• It reflects the fact that this man thought that it was acceptable to ask permission from a woman with whom he had a professional relationship to masturbate in front of her. The thought process is both obvious and disturbing. “I like masturbating. I like women. I think I would like masturbating in front of women. These women respect me, so this is an opportunity. I will ask their permission, so this is ok.” This is fundamentally screwed up, and reflects how Louis C.K.’s ideas about sex are completely in touch with his animal nature, a characteristic of his comedy. But it also completely perverts the idea of a normal nonsexual relationship between colleagues, and of the fact that the power dynamic makes this abuse. The parts that I put in bold italic are the sentences that reflect Louis C.K. coming to the belated conclusion that, yes, this was abuse.
  • It expresses regret without saying “I’m sorry.” Perhaps Louis C.K. felt that “I’m sorry” is a cliche. It’s not. Say it.
  • It is written completely in the first person. Here are the only two sentences that are not about Louis C.K.: “These stories are true.” “It’s a predicament for them.” That’s it. The whole rest of the statement is about Louis C.K. himself — who he is, how he feels, how sorry he is, what he did, and how he hurt other people. The personal statements of regret and responsibility are admirable. The explanations are horrifying. The constant repetition of “I” “me” and “my” is indulgent and ultimately, offensive in a statement about the impact on other people.

Yes, there are thing you can learn from here

Of course, the first thing to learn is “No, it’s not ok to show your genitals to others that you work with, even if you ask permission first.” That ought to be obvious, and if you don’t understand it already, I can’t help you.

But just because what Louis C.K. did is incomprehensibly wrong, doesn’t mean there is nothing to learn from what he wrote.

If you need to apologize, and I sure hope it’s not for anything like this, do honestly admit what you did wrong, as Louis C.K. did. If you start with “What I did is this, and it was wrong,” you’re on the right track.

Do address the people you hurt, directly.

Do write some sentences that start with “I” and take direct and personal responsibility for your mistake.

Do not go into detail explaining why you thought it was ok at the time.

Do not make every sentence about you.

And do explain what you or your company are going to do to fix the problem.

Please stop

I care about women and it pains me to read these constant accounts of how people have taken advantage of their power over women in the workplace.

My cross to bear — analyzing these flawed and awful apologies — is nothing compared to what these victims have gone through. But I’d really like it if you all would stop behaving like asses and then apologizing. Just stop, ok. It makes me sick.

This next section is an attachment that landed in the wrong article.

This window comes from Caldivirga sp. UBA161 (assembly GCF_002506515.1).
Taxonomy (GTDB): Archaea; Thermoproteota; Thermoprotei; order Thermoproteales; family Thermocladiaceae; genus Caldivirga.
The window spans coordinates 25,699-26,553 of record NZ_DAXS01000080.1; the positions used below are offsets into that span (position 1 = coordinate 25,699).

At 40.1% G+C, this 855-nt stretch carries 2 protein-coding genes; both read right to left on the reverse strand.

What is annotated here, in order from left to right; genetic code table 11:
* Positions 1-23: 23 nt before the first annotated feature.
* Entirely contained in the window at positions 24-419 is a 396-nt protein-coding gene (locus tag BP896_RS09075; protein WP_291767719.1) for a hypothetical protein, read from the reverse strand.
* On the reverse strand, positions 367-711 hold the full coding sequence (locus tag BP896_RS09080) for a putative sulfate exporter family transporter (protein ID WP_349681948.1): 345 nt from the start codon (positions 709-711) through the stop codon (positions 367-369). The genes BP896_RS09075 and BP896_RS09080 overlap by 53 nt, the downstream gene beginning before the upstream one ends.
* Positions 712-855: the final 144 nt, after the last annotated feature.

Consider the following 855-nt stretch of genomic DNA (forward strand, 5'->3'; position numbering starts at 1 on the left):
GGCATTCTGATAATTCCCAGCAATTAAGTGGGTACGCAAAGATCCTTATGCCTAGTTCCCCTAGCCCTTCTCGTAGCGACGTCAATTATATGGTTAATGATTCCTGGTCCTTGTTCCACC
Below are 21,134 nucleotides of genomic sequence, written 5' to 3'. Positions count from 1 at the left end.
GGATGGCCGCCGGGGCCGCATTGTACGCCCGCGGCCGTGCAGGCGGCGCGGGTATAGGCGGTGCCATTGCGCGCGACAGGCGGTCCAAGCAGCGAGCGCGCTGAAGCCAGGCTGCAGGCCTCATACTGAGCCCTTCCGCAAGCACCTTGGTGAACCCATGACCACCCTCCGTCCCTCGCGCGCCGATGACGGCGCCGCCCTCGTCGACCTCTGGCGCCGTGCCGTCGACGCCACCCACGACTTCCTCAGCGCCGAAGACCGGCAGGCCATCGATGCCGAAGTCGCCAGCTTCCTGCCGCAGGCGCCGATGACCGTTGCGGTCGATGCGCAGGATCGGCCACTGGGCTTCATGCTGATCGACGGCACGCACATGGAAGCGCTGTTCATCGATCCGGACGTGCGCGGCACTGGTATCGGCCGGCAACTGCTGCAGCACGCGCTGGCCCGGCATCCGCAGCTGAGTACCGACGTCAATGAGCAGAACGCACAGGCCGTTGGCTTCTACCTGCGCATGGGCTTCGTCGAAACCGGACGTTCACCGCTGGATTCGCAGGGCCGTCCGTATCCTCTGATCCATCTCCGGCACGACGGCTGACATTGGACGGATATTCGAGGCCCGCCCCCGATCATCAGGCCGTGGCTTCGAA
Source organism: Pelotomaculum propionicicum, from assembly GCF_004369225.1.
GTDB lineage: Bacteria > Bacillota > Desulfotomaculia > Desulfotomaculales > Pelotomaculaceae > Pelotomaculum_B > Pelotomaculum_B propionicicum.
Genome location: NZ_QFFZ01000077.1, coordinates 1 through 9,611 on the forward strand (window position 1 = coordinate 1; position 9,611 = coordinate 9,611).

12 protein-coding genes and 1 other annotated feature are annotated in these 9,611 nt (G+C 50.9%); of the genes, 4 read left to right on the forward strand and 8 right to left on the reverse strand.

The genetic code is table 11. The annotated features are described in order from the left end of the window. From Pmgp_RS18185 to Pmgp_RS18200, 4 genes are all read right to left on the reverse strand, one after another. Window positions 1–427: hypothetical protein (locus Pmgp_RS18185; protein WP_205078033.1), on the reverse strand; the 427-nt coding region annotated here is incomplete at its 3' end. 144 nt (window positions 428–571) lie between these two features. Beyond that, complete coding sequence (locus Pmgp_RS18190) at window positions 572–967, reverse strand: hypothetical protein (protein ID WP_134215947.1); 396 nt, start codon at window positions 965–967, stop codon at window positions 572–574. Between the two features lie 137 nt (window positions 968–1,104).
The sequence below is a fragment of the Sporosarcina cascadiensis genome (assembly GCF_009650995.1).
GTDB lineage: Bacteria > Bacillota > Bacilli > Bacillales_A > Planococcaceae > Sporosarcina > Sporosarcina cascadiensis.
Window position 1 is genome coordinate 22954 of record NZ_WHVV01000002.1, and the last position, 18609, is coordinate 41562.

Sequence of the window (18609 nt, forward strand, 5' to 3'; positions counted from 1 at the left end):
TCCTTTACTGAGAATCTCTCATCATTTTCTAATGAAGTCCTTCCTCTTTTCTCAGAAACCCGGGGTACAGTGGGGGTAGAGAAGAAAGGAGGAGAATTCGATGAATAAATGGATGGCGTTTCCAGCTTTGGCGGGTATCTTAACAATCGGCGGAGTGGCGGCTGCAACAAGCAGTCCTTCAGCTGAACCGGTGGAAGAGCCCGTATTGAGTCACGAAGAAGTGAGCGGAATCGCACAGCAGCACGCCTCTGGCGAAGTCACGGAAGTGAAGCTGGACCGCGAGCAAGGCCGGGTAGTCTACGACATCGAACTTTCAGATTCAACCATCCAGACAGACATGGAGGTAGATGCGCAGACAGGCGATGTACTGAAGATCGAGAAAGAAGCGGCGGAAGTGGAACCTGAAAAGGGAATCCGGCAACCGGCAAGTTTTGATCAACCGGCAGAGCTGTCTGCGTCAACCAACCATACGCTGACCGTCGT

I’d like to get back to analyzing normal corporate and political malfeasance, rather than plumbing the sewer of the worst of male behavior.

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  1. Great post, Josh.

    One thing I’m struck by is the astounding level of narcissism these so-called apologies bring to light. I knew some of these perpetrators were flawed but I just didn’t realize how much. It’s certainly helping me understand more about what happened to me all those years in the car business.

    This part was especially compelling to me: “It also completely perverts the idea of a normal nonsexual relationship between colleagues, and of the fact that the power dynamic makes this abuse.” I have lived this scenario many times and I hope to never encounter it again.

  2. How much can you ascribe LCK’s private persona to the public persona? If I remember correctly, LCK says in his routines and other performances that he likes to masturbate in front of women and has problems with women. Why would folks expect him to be different in private? I think he is less of an actor than a revealer.

    What is the real power of admiration? It was not clear from the apology or the news reporting if LCK had any real power of the women other than admiration. If that is the only power, do we look at my question one differently?

    What do you make of Courteney Cox and David Arquette’s confirmation of a 2005 incident that does seem to be coworker sexual harassment case? (Yes, I realize that contradicts the admiration statement in his apology.) I wonder if they handled it properly?

    How does one translate a work relationship into a personal relationship? Work is a prime place for adults to find folks for personal relationships. Is the power dynamic the key to the answer?

    1. You’re full of questions today, Norman.

      The topic is Louis C.K.’s apology, not what he did in 2005. He’s already admitted he did what these women have accused him of doing.

      In show business, successful people have the power to help less successful people. This is the established power dynamic.

      And while there are shades of grey in the workplace, I don’t think “I’d like to masturbate in front of you” is in a grey area. It that how you would turn a work relationship into a personal relationship? I hope not!